“We carved the wall through the department store box and built the new building through that,” says Jeff Gunning, vice president of retail practice with RTKL. “It now forms an enclosed entertainment destination at the end of the mall.”

RTKL completed the renovation, which affected more than 350,000 square feet of space at the property, in about two years.

But these kinds of aesthetic changes are not limited to new additions. Architects are advising owners to make mall entrances more welcoming. They want to cut against the “fortress” feel that consumers are said to dislike. Many are outfacing retail tenants around the entranceway, to give customers a sense of what they will find inside, says Irby Hightower, partner with Alamo Architects.

Other malls are installing large glass windows around their main doors to create more transparency and open up the center. For example, General Growth Properties installed two-story, floor-to-ceiling windows near the newly expanded entrance to the 758,000-square-foot Water Tower Place in Chicago when renovating the property. General Growth added the mall to its portfolio in 2004 as part of its acquisition of the Rouse Co. and has been trying to reposition it to take advantage of Water Tower Place's prime location on the Magnificent Mile and the area's average household income of $70,211 a year. The company plans to complete its program this year.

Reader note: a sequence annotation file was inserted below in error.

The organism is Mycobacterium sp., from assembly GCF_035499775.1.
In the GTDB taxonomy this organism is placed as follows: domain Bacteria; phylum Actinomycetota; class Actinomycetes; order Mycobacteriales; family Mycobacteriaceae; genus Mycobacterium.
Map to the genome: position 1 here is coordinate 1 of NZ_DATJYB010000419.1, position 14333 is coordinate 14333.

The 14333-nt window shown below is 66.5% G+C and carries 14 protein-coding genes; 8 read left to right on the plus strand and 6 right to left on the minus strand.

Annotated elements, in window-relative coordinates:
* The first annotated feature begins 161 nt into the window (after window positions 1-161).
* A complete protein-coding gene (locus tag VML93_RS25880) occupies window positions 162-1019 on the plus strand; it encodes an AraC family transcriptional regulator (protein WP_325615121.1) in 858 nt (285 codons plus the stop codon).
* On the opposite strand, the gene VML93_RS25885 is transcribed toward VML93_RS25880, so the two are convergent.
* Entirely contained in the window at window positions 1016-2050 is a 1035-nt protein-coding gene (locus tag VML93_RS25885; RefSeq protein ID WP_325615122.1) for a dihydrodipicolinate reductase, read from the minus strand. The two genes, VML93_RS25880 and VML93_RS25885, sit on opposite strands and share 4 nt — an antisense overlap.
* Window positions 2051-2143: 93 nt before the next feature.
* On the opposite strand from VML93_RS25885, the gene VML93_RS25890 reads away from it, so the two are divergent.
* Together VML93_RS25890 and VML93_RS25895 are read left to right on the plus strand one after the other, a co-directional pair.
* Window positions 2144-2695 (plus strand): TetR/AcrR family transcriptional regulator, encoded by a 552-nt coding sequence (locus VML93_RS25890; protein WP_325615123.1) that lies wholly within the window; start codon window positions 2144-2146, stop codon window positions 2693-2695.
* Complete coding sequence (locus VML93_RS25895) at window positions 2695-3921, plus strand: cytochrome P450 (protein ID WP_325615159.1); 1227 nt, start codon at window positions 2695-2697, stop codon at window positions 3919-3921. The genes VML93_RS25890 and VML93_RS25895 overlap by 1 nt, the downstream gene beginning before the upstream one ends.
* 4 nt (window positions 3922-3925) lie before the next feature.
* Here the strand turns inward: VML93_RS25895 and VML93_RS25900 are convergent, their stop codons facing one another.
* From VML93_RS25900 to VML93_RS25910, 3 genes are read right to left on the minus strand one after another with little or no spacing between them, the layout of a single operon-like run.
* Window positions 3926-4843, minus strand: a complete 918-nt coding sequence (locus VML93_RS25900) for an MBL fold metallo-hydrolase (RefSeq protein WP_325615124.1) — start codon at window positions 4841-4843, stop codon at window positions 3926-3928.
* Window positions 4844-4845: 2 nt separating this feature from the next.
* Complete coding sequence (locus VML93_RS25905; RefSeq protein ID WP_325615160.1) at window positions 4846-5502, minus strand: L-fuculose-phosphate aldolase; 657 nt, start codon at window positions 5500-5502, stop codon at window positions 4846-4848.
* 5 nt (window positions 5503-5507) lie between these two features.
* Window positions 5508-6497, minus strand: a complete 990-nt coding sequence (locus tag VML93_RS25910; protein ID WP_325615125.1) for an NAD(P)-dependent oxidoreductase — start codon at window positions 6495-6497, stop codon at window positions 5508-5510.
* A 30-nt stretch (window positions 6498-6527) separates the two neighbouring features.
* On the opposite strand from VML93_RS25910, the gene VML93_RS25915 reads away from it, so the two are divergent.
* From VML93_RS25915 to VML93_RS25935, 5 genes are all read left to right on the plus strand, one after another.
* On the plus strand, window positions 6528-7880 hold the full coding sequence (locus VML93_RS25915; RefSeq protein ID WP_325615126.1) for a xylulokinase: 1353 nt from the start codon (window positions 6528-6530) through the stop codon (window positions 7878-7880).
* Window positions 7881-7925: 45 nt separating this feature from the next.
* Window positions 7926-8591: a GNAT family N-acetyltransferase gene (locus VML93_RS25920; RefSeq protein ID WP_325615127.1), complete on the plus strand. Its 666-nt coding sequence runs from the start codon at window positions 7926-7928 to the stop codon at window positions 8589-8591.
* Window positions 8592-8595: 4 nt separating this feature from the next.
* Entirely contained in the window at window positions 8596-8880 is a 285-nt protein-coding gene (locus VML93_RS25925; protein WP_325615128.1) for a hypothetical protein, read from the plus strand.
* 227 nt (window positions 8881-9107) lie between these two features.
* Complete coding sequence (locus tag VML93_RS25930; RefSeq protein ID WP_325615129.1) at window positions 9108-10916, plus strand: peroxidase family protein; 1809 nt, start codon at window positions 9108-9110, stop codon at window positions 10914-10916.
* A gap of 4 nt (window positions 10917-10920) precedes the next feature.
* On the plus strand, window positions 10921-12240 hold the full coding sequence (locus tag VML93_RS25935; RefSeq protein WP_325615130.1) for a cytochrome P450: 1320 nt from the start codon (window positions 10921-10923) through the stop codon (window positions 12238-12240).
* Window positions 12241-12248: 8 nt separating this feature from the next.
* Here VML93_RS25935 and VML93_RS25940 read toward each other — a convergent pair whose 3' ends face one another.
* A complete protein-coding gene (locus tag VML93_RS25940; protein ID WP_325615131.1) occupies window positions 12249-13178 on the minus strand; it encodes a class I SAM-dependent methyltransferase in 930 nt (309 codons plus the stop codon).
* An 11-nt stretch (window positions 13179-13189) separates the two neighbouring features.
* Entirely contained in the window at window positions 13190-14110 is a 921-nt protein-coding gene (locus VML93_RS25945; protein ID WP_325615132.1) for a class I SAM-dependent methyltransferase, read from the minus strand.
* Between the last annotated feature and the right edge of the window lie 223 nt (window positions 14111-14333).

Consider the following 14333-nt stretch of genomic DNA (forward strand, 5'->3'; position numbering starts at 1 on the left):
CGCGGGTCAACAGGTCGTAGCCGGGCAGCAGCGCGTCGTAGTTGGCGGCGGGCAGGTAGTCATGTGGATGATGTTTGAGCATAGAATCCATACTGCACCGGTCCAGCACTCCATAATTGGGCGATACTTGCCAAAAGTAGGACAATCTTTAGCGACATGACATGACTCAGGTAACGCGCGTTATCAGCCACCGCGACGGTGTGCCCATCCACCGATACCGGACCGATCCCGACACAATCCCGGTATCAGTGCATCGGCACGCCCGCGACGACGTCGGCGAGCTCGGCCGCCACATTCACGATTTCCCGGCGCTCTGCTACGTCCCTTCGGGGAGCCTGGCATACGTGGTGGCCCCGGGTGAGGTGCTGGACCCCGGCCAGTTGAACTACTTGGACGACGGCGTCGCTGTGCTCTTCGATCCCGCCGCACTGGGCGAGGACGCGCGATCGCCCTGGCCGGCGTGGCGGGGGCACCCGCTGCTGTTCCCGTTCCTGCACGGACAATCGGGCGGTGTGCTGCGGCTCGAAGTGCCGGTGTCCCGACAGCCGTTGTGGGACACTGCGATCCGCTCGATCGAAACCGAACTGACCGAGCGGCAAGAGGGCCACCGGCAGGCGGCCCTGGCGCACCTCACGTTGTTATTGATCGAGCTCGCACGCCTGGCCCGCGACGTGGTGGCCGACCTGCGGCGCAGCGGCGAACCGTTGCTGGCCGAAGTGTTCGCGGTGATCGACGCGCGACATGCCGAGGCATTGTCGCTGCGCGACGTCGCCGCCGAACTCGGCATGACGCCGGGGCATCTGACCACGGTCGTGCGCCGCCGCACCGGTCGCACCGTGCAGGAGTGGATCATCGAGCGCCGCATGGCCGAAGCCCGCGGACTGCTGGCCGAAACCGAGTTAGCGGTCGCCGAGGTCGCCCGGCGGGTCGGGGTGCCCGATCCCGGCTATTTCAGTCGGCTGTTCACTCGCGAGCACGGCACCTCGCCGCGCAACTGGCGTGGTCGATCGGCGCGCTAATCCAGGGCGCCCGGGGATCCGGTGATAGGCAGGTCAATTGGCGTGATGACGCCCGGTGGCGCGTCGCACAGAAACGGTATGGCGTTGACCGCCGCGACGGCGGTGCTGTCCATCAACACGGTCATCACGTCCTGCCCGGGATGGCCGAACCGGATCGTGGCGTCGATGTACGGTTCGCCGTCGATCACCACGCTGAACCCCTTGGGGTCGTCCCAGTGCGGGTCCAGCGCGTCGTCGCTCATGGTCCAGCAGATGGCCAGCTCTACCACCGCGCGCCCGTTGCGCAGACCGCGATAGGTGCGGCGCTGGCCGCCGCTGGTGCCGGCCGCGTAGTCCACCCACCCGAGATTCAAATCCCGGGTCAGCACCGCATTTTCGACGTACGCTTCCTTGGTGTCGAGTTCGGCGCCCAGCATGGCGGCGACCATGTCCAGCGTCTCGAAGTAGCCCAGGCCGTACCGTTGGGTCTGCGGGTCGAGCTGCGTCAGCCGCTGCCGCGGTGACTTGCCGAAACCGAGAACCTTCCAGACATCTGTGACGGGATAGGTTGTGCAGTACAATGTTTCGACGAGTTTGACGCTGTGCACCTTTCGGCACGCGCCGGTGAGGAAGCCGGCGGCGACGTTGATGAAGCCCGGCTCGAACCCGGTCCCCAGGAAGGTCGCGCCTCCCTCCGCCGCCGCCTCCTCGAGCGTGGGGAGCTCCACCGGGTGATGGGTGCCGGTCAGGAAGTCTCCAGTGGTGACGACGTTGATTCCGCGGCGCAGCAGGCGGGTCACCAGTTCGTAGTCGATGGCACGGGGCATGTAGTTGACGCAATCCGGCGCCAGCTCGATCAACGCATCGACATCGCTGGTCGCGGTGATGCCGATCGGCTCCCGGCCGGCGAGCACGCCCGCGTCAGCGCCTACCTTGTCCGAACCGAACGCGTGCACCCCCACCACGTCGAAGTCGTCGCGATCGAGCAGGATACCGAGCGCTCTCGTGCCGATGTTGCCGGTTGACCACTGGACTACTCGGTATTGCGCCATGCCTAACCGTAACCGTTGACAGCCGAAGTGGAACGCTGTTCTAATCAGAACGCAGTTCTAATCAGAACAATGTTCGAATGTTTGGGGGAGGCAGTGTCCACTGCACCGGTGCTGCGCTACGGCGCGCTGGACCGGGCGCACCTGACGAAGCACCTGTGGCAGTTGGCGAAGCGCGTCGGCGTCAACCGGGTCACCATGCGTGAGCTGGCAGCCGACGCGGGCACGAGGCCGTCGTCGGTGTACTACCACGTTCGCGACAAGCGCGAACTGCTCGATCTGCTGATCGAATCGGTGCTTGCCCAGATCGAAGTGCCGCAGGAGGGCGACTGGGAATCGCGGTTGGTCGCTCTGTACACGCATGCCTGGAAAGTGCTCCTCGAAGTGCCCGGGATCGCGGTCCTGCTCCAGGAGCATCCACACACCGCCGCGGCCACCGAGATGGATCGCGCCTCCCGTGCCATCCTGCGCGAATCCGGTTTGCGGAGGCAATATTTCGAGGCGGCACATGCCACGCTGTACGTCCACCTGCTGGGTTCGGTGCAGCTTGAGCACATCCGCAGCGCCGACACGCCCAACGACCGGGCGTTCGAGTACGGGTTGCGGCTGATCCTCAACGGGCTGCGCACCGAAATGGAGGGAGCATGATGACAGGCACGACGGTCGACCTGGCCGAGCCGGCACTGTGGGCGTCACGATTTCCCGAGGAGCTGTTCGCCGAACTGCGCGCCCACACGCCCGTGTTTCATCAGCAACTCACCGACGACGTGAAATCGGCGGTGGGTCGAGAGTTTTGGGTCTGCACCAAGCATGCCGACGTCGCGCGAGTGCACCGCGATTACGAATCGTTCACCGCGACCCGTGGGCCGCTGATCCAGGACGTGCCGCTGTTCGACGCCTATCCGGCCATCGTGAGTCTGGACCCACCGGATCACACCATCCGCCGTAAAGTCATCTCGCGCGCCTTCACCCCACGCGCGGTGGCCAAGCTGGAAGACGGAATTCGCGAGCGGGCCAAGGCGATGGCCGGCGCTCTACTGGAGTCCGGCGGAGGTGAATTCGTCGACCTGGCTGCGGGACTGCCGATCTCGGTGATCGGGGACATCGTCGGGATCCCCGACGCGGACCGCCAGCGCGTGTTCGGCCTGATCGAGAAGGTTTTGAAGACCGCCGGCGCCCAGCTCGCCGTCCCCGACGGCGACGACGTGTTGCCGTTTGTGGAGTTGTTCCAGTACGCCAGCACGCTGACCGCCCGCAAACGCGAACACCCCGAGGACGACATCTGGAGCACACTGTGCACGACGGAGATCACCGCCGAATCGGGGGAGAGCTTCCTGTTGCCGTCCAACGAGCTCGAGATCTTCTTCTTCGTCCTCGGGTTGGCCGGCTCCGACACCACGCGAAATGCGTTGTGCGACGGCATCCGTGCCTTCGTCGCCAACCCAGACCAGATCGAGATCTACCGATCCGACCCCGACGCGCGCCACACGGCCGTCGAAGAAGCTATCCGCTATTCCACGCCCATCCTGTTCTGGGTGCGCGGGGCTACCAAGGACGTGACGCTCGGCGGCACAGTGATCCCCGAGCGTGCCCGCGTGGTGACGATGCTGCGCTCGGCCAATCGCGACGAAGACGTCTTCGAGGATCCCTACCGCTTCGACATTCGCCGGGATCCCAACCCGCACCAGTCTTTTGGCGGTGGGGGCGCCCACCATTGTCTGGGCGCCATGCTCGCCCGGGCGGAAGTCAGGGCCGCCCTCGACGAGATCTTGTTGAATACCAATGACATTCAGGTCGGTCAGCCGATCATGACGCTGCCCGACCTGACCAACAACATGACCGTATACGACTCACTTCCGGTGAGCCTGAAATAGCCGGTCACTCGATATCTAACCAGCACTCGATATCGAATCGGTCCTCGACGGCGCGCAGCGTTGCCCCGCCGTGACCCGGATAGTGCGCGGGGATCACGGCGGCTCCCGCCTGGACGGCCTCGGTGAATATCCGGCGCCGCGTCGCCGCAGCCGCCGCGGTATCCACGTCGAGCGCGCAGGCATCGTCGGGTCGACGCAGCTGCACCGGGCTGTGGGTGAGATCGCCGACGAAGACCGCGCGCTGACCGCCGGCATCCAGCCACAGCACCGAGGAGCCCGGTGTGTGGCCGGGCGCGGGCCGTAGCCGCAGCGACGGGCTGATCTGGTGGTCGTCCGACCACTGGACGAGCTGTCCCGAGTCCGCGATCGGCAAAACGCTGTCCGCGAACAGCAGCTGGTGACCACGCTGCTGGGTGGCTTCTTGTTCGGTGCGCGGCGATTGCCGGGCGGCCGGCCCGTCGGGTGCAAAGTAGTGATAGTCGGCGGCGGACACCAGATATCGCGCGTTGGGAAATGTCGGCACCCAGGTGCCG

The renovation of Water Tower Place also included frosted glass chandeliers in each of its courts, a two-level granite water sculpture with dancing water jets and the introduction of new tenants, among them Lacoste, C.O. Bigelow and American Girl Place.

It's what's inside that counts

In many cases, current renovations are designed to up-scale retail properties. That starts with aesthetics. But owners are also adding expensive new retailers, luxurious seating and white-gloved customer services as an integral part of repositioning a mall to make it appeal to more sophisticated customers.

Bringing in a Nordstrom, a Neiman Marcus or a Saks Fifth Avenue usually ranks at the top of the department store wish list. Neiman Marcus's design consciousness, especially, can be an advantage for a regional mall transitioning to an upscale property, according to Billy Lawrence.

“They are one of our clients and they are very engaged and very sophisticated — they think of every one of their stores as unique and are interested in fitting in with their environment,” he says.

The Dallas-headquartered retailer's new store at the Natick Mall in Natick, Mass. is styled after an avant-garde art museum and looks nothing like a traditional upscale department store. When completed, the structure will feature gold-colored stainless steel panels that will wrap around the building's circular exterior.